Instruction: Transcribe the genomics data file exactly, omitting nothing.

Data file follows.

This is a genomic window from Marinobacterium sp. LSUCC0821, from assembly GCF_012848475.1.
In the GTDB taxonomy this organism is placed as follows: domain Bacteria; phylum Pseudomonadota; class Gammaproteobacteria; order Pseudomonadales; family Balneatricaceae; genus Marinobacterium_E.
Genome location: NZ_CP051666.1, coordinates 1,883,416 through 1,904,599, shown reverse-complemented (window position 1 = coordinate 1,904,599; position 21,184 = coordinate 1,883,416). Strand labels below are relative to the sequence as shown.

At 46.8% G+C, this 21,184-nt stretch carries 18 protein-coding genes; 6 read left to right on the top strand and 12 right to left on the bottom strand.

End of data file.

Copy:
This is a genomic window from Marinobacterium sp. LSUCC0821, from assembly GCF_012848475.1.
In the GTDB taxonomy this organism is placed as follows: domain Bacteria; phylum Pseudomonadota; class Gammaproteobacteria; order Pseudomonadales; family Balneatricaceae; genus Marinobacterium_E.
Genome location: NZ_CP051666.1, coordinates 1,883,416 through 1,904,599, shown reverse-complemented (window position 1 = coordinate 1,904,599; position 21,184 = coordinate 1,883,416). Strand labels below are relative to the sequence as shown.

At 46.8% G+C, this 21,184-nt stretch carries 18 protein-coding genes; 6 read left to right on the top strand and 12 right to left on the bottom strand.